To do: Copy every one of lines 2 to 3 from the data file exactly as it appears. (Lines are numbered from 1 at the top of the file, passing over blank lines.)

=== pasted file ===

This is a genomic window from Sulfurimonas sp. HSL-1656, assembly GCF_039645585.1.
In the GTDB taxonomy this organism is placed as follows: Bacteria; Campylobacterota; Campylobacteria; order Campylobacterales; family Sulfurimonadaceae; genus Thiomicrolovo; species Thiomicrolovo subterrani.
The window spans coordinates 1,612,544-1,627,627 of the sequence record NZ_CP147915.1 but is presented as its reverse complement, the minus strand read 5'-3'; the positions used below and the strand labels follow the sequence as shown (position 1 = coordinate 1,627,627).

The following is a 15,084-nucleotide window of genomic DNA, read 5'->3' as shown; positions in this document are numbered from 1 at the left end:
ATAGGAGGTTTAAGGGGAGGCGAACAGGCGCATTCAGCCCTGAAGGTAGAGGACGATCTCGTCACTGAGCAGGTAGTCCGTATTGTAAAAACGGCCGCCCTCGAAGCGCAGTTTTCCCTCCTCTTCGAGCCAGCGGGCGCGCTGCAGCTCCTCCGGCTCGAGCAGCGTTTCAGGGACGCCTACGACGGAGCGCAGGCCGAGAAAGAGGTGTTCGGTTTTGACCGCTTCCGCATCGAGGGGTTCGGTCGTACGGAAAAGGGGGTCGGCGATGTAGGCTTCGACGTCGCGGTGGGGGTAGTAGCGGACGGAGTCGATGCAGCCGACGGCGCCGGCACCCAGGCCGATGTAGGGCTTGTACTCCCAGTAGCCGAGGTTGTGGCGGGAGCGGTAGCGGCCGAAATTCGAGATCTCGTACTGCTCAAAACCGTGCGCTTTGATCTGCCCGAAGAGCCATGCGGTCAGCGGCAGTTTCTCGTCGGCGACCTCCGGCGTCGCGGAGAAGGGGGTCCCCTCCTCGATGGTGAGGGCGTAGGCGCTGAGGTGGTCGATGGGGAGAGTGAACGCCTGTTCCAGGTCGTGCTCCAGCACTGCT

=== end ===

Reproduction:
In the GTDB taxonomy this organism is placed as follows: Bacteria; Campylobacterota; Campylobacteria; order Campylobacterales; family Sulfurimonadaceae; genus Thiomicrolovo; species Thiomicrolovo subterrani.
The window spans coordinates 1,612,544-1,627,627 of the sequence record NZ_CP147915.1 but is presented as its reverse complement, the minus strand read 5'-3'; the positions used below and the strand labels follow the sequence as shown (position 1 = coordinate 1,627,627).